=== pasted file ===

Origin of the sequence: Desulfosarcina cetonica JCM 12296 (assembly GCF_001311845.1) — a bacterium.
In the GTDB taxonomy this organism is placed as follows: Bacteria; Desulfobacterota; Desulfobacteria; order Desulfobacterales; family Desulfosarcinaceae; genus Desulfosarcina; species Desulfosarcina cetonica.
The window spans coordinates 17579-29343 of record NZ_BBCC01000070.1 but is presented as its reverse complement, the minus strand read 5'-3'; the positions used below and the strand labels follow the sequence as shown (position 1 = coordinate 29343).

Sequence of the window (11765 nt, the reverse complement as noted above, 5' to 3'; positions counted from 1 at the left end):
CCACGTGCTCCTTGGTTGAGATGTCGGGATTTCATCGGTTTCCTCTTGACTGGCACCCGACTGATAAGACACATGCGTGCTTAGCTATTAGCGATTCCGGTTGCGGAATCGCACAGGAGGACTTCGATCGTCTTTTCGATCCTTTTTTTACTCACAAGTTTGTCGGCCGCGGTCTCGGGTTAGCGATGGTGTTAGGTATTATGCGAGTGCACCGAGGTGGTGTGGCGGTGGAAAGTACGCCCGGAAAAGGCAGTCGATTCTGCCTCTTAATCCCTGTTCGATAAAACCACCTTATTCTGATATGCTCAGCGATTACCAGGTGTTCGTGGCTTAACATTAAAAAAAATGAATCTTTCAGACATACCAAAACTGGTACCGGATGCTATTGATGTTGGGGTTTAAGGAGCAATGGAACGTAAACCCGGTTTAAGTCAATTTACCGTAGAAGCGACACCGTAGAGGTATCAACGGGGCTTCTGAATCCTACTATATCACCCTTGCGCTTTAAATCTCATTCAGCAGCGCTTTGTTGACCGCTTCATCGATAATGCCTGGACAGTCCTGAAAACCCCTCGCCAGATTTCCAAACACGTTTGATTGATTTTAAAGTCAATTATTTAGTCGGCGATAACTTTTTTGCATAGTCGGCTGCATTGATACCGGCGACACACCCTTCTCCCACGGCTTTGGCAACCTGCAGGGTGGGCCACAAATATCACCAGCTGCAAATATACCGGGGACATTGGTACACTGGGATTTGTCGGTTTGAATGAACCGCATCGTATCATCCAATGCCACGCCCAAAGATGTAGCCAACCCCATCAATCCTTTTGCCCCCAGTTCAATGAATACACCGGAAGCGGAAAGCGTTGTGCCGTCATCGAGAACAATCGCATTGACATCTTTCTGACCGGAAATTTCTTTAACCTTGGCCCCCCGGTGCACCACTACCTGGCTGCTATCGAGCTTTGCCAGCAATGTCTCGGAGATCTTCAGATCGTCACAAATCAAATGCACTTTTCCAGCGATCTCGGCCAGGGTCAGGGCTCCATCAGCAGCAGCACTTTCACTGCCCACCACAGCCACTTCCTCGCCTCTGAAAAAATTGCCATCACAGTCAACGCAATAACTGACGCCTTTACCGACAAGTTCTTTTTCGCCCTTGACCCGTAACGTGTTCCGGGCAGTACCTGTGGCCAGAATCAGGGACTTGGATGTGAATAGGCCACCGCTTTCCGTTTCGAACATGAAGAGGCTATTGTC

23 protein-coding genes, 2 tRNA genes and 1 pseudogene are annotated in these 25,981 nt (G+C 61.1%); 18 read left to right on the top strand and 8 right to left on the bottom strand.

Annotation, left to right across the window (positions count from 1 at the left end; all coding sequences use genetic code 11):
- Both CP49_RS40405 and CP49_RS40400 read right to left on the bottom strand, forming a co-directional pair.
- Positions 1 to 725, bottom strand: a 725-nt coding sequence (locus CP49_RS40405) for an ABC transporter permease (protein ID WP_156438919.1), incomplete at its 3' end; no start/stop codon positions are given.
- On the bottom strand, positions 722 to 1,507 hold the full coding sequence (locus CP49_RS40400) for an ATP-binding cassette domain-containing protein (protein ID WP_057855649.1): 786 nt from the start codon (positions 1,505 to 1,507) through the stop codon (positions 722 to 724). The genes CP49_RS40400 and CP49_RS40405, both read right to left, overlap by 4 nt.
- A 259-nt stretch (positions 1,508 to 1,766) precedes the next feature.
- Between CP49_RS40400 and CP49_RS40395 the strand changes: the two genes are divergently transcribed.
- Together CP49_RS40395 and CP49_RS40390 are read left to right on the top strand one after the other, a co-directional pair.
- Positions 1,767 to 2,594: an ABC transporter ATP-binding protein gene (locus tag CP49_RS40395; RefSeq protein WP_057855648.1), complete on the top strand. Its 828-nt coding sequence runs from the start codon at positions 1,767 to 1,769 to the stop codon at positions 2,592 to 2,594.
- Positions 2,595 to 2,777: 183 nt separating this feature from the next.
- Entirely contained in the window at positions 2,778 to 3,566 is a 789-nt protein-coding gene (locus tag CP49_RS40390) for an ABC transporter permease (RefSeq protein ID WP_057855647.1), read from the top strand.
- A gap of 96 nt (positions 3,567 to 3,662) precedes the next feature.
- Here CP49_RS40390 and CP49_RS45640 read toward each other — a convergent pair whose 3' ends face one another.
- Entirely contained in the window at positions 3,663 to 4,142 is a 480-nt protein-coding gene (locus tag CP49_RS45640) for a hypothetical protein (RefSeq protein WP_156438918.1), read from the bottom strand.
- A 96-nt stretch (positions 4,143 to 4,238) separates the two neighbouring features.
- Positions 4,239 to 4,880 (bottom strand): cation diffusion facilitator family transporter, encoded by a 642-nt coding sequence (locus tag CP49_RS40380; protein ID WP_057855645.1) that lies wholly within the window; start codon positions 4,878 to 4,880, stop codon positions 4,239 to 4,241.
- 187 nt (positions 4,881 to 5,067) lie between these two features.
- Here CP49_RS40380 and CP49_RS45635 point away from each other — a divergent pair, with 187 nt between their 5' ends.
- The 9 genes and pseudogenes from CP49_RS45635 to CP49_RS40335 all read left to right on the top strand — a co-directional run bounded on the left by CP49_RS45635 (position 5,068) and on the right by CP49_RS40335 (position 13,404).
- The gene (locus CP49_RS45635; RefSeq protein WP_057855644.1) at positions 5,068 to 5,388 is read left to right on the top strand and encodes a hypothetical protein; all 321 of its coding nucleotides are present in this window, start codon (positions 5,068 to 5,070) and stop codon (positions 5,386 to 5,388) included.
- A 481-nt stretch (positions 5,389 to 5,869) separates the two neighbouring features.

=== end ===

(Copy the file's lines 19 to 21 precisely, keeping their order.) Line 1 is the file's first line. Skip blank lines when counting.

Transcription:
- Entirely contained in the window at positions 3,663 to 4,142 is a 480-nt protein-coding gene (locus tag CP49_RS45640) for a hypothetical protein (RefSeq protein WP_156438918.1), read from the bottom strand.
- A 96-nt stretch (positions 4,143 to 4,238) separates the two neighbouring features.
- Positions 4,239 to 4,880 (bottom strand): cation diffusion facilitator family transporter, encoded by a 642-nt coding sequence (locus tag CP49_RS40380; protein ID WP_057855645.1) that lies wholly within the window; start codon positions 4,878 to 4,880, stop codon positions 4,239 to 4,241.